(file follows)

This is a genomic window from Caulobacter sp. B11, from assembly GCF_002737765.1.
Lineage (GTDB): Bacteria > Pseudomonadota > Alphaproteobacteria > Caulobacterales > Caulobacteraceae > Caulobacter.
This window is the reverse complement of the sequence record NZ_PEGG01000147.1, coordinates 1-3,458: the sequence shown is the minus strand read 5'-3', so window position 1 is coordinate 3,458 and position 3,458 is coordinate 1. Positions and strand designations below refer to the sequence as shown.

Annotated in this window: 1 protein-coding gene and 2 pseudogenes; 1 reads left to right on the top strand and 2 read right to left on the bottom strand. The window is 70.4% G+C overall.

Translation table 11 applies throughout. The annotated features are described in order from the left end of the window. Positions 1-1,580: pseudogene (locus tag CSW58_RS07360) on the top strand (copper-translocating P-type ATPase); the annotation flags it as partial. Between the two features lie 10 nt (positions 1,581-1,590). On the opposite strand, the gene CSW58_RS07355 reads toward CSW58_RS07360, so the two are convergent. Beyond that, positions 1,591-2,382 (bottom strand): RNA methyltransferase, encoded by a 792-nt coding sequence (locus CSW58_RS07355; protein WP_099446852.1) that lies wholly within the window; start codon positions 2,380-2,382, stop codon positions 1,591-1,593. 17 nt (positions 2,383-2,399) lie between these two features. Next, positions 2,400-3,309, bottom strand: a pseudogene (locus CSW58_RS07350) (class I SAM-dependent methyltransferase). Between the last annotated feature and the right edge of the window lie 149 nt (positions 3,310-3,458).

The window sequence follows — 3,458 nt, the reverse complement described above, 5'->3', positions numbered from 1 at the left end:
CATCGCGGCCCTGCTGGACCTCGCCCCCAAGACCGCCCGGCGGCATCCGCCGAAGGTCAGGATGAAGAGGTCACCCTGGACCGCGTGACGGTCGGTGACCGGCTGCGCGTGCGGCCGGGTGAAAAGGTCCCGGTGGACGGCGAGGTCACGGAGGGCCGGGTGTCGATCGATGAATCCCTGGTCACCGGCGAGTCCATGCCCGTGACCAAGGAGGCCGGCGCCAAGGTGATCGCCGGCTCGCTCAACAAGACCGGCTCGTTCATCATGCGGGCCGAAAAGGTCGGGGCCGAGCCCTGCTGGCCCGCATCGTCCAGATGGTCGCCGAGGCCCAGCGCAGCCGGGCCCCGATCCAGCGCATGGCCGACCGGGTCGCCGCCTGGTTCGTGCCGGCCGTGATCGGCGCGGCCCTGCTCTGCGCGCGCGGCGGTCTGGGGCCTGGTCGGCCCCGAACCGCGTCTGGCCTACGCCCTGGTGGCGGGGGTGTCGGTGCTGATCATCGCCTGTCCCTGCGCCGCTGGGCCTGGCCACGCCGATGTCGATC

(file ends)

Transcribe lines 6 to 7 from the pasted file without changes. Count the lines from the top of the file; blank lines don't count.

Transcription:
The window sequence follows — 3,458 nt, the reverse complement described above, 5'->3', positions numbered from 1 at the left end:
CATCGCGGCCCTGCTGGACCTCGCCCCCAAGACCGCCCGGCGGCATCCGCCGAAGGTCAGGATGAAGAGGTCACCCTGGACCGCGTGACGGTCGGTGACCGGCTGCGCGTGCGGCCGGGTGAAAAGGTCCCGGTGGACGGCGAGGTCACGGAGGGCCGGGTGTCGATCGATGAATCCCTGGTCACCGGCGAGTCCATGCCCGTGACCAAGGAGGCCGGCGCCAAGGTGATCGCCGGCTCGCTCAACAAGACCGGCTCGTTCATCATGCGGGCCGAAAAGGTCGGGGCCGAGCCCTGCTGGCCCGCATCGTCCAGATGGTCGCCGAGGCCCAGCGCAGCCGGGCCCCGATCCAGCGCATGGCCGACCGGGTCGCCGCCTGGTTCGTGCCGGCCGTGATCGGCGCGGCCCTGCTCTGCGCGCGCGGCGGTCTGGGGCCTGGTCGGCCCCGAACCGCGTCTGGCCTACGCCCTGGTGGCGGGGGTGTCGGTGCTGATCATCGCCTGTCCCTGCGCCGCTGGGCCTGGCCACGCCGATGTCGATC